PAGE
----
Getting in and out of the city may be especially difficult for anyone using the Bay Bridge, which will have two lanes closed. Jeffrey Tumlin, the city’s transportation director, advised people to use Muni and BART as much as possible, as traffic and parking in the core of the city will be a nightmare. Updates will be posted on the San Francisco Municipal Transportation Agency’s website, and people can sign up for text alerts by sending the message “APEC2023” to the number 888777.

What exactly is APEC, and why is San Francisco hosting part of it this year? KQED journalist and APEC Host Committee Press Ambassador Priya David Clemens explains. | Video by Jesse Rogala

Security Will Be Tight

On top of the Secret Service perimeter, nine Bay Area law enforcement agencies are sending officers to help patrol the streets. The California Highway Patrol is sending 1,000 officers just on its own. San Francisco Police Chief Bill Scott noted in a press conference that “every able-bodied” cop on the city’s own force will be working.

“We are fully mobilized, and we haven't done this in quite some time,” he said. “So, that is how significant that this event is.”

Many have wondered whether San Francisco will protect the First Amendment rights of protesters or kowtow to sensitive foreign leaders. A march Sunday attracted thousands of people, who marched from the Embarcadero to Moscone Center protesting APEC, Israeli attacks on Gaza, and other issues.

People holding a red banner and waving black, red, green and white palestinian flags stand under palm trees in a plaza.
Protesters with the Palestinian Youth Movement gather at Harry Bridges Plaza in front of San Francisco's Ferry Building on Sunday. | Source: George Kelly/The Standard

Other demonstrations are expected—the local Filipino community has been signaling its plans, and the gathering of so many foreign leaders and journalists at APEC may be an irresistible backdrop for protesters concerned about the war in Gaza. Climate change activists and anti-trade groups have been working to organize demonstrations as well. A major protest is set for Wednesday morning at the Powell Street BART station.

San Francisco police have been training since February to make sure protestors are given the space to have their voices heard, Scott said. 

“This city knows how to facilitate First Amendment activity,” Scott said. “We do it time and time again. … But we will not tolerate violence, and we will not tolerate property destruction.”

A forecast for rainy weather, however, may dampen attendance at protests.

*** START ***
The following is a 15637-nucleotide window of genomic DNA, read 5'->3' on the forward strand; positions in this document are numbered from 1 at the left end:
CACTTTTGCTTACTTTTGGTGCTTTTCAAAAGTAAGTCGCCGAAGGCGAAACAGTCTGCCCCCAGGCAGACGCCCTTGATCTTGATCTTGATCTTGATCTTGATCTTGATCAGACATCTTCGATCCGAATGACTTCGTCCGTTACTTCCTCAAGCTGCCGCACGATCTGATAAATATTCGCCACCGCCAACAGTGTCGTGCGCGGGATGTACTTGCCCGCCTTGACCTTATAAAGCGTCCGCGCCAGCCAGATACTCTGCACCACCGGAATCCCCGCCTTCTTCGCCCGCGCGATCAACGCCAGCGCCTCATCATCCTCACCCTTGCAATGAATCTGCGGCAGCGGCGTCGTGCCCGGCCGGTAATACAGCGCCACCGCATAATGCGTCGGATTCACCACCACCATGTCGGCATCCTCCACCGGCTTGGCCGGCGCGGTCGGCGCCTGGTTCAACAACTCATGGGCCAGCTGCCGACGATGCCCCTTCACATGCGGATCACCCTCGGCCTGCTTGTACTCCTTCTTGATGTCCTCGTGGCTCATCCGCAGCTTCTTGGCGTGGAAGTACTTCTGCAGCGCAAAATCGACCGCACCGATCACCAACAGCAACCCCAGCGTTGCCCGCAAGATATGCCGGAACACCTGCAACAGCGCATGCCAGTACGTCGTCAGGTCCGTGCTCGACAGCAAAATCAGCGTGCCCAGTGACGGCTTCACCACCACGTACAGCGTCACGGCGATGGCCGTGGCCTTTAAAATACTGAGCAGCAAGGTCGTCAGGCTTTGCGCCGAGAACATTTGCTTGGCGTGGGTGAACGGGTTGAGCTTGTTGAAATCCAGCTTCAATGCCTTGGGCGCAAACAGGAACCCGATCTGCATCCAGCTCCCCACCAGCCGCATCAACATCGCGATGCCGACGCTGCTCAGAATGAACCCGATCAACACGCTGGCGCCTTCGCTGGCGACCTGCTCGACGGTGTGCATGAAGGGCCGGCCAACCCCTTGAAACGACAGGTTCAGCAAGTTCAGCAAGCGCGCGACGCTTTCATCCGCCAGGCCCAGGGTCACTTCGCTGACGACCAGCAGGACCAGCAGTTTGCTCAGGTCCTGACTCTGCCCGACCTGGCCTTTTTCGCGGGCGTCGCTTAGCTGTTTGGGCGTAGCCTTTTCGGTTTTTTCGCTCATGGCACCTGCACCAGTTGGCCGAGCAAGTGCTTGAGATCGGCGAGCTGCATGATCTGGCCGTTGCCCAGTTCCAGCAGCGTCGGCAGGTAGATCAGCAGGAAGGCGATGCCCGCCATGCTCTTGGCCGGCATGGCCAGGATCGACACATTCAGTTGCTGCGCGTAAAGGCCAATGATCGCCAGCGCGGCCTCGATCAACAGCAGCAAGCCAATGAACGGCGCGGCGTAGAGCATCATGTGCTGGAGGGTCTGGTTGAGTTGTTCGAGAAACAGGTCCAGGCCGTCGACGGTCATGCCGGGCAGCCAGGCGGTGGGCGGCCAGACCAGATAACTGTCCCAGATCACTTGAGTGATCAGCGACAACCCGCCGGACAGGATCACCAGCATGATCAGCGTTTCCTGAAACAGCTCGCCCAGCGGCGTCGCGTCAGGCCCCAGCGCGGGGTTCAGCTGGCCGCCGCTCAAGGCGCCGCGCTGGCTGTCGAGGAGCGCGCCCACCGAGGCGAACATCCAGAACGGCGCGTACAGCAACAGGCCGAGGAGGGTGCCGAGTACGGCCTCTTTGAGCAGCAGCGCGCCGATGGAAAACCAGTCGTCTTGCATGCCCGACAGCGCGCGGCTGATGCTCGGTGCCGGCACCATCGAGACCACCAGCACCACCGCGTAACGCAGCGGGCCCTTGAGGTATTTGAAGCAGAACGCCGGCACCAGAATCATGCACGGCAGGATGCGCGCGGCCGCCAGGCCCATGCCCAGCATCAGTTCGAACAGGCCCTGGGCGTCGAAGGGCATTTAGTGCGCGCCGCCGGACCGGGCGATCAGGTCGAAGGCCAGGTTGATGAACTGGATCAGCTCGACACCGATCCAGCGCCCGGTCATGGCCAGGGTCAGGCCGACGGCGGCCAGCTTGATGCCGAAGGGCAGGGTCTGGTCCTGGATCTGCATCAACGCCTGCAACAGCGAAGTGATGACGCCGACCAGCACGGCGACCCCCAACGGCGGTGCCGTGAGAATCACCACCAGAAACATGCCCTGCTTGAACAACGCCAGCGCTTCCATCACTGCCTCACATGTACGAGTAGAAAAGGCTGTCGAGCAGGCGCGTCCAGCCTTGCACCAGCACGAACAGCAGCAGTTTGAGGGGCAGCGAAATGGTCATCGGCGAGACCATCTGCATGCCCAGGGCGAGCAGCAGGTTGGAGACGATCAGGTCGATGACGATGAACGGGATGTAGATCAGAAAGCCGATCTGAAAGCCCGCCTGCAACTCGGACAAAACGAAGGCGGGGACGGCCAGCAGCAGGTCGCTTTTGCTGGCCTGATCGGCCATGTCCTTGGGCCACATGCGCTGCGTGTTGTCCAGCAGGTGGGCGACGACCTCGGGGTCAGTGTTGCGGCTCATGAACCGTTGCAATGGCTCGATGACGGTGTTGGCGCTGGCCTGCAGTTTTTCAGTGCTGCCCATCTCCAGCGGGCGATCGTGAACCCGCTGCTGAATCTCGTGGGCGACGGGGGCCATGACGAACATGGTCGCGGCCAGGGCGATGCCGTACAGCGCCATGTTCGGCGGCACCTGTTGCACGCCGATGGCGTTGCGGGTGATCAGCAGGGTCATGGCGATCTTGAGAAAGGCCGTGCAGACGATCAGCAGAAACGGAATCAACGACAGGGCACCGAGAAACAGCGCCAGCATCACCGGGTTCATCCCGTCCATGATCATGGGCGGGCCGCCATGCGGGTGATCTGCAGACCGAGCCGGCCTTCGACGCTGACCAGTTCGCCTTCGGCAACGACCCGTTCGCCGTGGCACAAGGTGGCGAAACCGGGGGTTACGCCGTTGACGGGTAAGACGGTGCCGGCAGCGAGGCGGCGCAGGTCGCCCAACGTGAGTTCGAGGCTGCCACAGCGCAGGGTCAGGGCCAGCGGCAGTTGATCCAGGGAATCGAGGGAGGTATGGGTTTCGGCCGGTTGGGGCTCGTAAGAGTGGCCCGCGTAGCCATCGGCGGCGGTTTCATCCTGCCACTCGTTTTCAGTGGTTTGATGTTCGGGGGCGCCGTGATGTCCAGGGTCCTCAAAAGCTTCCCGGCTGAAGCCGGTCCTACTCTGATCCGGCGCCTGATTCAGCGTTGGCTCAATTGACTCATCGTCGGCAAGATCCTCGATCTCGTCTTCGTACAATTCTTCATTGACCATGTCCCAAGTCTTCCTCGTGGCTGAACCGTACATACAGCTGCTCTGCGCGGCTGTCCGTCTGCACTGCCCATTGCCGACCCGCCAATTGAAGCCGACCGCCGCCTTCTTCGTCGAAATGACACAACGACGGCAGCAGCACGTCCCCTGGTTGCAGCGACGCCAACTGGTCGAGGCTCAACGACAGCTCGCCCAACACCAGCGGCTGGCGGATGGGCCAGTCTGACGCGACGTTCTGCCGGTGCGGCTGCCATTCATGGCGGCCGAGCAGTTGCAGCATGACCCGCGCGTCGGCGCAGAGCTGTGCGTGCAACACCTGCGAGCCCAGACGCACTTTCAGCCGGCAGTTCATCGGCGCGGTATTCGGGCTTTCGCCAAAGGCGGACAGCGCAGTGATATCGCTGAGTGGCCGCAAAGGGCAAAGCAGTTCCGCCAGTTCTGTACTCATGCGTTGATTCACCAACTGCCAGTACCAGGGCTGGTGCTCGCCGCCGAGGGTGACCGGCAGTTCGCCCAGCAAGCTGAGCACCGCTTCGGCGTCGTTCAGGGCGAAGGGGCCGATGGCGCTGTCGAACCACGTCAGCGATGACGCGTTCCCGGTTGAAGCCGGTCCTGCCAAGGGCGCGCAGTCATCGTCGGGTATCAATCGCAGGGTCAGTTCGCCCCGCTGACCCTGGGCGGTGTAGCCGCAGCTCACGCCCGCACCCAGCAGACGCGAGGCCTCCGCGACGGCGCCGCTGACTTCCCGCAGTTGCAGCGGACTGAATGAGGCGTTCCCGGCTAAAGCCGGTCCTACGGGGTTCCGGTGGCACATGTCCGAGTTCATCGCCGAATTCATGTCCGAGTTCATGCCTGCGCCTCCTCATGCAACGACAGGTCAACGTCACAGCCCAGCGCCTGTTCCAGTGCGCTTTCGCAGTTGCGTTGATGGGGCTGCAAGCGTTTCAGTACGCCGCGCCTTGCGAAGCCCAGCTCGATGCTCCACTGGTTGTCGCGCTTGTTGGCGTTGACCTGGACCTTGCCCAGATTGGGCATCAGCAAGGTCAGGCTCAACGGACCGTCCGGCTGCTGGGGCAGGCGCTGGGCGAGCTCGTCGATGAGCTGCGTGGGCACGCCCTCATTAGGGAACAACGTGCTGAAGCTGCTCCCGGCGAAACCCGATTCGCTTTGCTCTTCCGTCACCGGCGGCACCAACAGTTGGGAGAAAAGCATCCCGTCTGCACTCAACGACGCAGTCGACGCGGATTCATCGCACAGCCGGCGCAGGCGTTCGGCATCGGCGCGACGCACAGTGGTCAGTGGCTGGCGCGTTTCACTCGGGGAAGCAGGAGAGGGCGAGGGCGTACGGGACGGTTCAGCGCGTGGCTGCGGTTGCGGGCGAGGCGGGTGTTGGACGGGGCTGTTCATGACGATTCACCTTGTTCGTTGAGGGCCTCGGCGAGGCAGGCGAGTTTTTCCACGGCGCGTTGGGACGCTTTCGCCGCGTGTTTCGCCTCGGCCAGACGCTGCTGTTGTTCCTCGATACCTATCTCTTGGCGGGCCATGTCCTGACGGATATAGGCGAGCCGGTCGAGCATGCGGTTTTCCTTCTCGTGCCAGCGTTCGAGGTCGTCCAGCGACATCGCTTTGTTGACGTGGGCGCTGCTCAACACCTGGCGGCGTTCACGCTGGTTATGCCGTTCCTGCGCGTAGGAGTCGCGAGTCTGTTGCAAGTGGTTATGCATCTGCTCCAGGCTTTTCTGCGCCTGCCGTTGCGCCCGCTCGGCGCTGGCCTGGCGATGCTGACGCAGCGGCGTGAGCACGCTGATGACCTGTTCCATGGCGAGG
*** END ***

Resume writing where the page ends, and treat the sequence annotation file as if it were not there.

What’s In It for San Francisco?

APEC may offer San Francisco a chance to reset the narrative around the city, especially when it comes to street conditions and the crises of drugs and homelessness. Part of that will be encouraging foreign media members to visit areas of the city beyond the Downtown core and obvious tourist attractions.

“My hope is that people will have the opportunity to experience San Francisco for themselves and tell the whole story,” Breed said.

San Francisco Mayor London Breed, dressed in a purple suit raises her right hand while gesticulating as she speaks to the media during a press conference in City Hall. She sands behind a podium that reads "APEC 2023 UNITED STATES" in a wood paneled room with two other people standing behind her listening attentively.
San Francisco Mayor London Breed speaks about the APEC summit during a press conference at City Hall on Oct. 24. | Source: Michaela Vatcheva for The Standard

The summit, city officials have said, is expected to generate more than $50 million in local economic activity—think hotel rooms sold, meals eaten, museum tickets purchased.

Local officials recently announced they plan to open hundreds of shelter beds for homeless people in the coming months, while a crackdown on street-level drug markets over the last year will likely persist this week. Whether all of this leads to sustained improvements or a momentary spit-shine designed to secure positive press will be up to the mayor and her departments.

In the meantime, APEC will include no shortage of parties. Many of them are for VIPs only, but the city’s APEC website has a full list of community events, some of which include discount codes while others are free. Weather permitting, Supervisor Joel Engardio’s Friday afternoon “Summit to the Sea” bike ride in the Sunset might be a nice capper to an exhausting week. 

Josh Koehn can be reached at josh@sfstandard.com